As the new year rolls by, already mid January, we all reflect on what we can do better whether it be personal, professional, diet, more family time, etc., it is always a time for me to reflect on how do I keep more people in the boat rowing together with me. I want to lose less people than last year, increase the capacity of the people I do have, and improve my team by adding top-level performers. In this week’s blog I want to focus on keeping more people on my team. Now if you are reading this, I am going to make an assumption that you are already a pretty good boss, otherwise you wouldn’t be seeking out and reading things that would improve you even more. If you are a bad boss, well, you probably aren’t reading anything.

Now all my research and belief on this topic is purely my own conjecture, but hey, I’ve been managing people for a couple of days now so you are just going to have to take me at my word. So why do people leave in order of importance in my warped mind?

-They don’t like working for me
-They are bored and don’t like working for me
-They are disengaged and don’t like working for me

Wait, I think I’ve got it, they don’t like working for me. Sucks, but it IS the reality. I couldn’t do enough to excite them to the task, I couldn’t motivate them enough to be successful, or I couldn’t gain a good enough connection to have them come back for more.

So if you are losing lots of folks or just want to keep more of them around, try this task with some of the people you lead. Grab a blank piece of paper, draw a line down the middle, sit across from your team member, and start the conversation. First question up, think of the person that you have worked for in your life that you most admired. Next question, Can you name all of the qualities that you feel earned them your admiration as a stellar leader of people. As they begin to spew glowing evaluations of their prior boss, on the left hand side of the paper, write those qualities down, one underneath the other. Keep the conversation going and be exhaustive to the point that your team member can’t think of one more awesome thing to say about their best boss ever. A full page is a good sign you have pulled out all the good stuff. People love to talk about others they admire and respect.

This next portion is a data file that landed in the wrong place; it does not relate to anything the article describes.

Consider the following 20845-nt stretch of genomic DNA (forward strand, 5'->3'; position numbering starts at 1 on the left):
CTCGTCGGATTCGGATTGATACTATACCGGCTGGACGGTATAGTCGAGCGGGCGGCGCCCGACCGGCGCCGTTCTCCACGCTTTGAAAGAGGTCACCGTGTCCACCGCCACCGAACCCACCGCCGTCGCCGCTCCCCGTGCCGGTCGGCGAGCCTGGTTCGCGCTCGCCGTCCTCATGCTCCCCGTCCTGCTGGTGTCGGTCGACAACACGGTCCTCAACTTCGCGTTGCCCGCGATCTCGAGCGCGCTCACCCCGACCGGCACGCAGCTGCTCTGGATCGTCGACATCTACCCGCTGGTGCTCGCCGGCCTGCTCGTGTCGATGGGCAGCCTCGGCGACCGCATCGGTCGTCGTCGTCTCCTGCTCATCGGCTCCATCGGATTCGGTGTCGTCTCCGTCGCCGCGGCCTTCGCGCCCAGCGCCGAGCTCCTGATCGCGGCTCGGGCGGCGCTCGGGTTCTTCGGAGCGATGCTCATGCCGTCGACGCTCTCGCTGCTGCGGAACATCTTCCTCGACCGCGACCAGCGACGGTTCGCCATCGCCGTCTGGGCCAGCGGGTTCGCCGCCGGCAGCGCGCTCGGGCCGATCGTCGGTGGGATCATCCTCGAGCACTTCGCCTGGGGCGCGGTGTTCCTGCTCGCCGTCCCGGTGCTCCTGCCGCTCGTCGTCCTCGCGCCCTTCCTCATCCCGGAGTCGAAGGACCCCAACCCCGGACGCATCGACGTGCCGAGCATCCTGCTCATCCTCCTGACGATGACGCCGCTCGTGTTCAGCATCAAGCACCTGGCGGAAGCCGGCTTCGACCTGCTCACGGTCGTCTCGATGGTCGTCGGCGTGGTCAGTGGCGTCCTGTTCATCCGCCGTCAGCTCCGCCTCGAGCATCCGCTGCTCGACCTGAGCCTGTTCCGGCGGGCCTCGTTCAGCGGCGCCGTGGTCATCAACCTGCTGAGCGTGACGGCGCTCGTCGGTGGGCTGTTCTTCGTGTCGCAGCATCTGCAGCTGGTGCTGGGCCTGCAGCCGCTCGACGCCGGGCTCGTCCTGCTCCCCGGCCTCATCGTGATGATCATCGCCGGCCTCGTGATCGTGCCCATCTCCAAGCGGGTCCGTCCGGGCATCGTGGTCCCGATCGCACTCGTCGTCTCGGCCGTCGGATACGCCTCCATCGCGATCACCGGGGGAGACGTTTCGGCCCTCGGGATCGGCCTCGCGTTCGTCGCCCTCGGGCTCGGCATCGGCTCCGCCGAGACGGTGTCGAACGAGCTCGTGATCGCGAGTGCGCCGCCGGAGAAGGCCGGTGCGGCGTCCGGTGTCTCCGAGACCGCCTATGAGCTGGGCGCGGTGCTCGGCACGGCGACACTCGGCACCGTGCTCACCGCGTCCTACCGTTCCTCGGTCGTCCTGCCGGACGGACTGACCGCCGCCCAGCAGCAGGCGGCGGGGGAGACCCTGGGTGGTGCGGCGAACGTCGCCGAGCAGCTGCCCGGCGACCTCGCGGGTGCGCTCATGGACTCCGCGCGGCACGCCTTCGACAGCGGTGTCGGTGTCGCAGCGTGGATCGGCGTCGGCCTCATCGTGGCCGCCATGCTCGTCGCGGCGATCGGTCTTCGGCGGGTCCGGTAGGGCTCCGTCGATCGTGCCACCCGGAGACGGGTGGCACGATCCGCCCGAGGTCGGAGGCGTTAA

Here comes the test, on the right hand side of the paper, write your name at the top of the page and ask this question of your best team member. “Of the qualities listed here, would you say that I possess any of them as your current leader?” A moment of hesitation will occur, and then the personal growth for you begins. As they identify some of the traits, write them on your side of the page. Don’t let them blow smoke up your skirt, if you don’t believe them, don’t write that one down. When the process is over, look and see what traits you didn’t write down on your side of the page.

Now you know EXACTLY what you have to do to keep this person from leaving because they don’t like working for you.

Humbling? Yes. Difficult? Yes.
Essential? Absolutely!

Views: 2